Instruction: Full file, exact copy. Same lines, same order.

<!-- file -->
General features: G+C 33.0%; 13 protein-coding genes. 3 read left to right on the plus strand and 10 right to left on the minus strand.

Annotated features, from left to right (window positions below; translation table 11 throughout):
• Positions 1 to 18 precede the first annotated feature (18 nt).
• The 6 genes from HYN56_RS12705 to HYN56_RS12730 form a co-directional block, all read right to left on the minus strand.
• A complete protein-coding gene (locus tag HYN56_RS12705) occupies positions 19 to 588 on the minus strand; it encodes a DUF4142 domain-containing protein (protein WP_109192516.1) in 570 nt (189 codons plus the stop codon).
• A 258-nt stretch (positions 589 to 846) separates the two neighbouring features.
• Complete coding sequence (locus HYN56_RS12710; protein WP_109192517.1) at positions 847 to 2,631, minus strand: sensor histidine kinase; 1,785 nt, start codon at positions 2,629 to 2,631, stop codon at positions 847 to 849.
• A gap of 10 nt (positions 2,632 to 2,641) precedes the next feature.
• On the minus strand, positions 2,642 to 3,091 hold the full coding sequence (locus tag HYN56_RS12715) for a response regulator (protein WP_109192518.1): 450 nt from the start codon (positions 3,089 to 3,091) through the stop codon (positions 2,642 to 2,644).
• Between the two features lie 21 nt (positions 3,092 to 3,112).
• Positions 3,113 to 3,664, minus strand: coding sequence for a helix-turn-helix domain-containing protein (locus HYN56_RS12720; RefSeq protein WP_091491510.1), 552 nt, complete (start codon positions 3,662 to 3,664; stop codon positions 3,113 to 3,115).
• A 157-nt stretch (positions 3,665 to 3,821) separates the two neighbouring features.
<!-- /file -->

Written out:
General features: G+C 33.0%; 13 protein-coding genes. 3 read left to right on the plus strand and 10 right to left on the minus strand.

Annotated features, from left to right (window positions below; translation table 11 throughout):
• Positions 1 to 18 precede the first annotated feature (18 nt).
• The 6 genes from HYN56_RS12705 to HYN56_RS12730 form a co-directional block, all read right to left on the minus strand.
• A complete protein-coding gene (locus tag HYN56_RS12705) occupies positions 19 to 588 on the minus strand; it encodes a DUF4142 domain-containing protein (protein WP_109192516.1) in 570 nt (189 codons plus the stop codon).
• A 258-nt stretch (positions 589 to 846) separates the two neighbouring features.
• Complete coding sequence (locus HYN56_RS12710; protein WP_109192517.1) at positions 847 to 2,631, minus strand: sensor histidine kinase; 1,785 nt, start codon at positions 2,629 to 2,631, stop codon at positions 847 to 849.
• A gap of 10 nt (positions 2,632 to 2,641) precedes the next feature.
• On the minus strand, positions 2,642 to 3,091 hold the full coding sequence (locus tag HYN56_RS12715) for a response regulator (protein WP_109192518.1): 450 nt from the start codon (positions 3,089 to 3,091) through the stop codon (positions 2,642 to 2,644).
• Between the two features lie 21 nt (positions 3,092 to 3,112).
• Positions 3,113 to 3,664, minus strand: coding sequence for a helix-turn-helix domain-containing protein (locus HYN56_RS12720; RefSeq protein WP_091491510.1), 552 nt, complete (start codon positions 3,662 to 3,664; stop codon positions 3,113 to 3,115).
• A 157-nt stretch (positions 3,665 to 3,821) separates the two neighbouring features.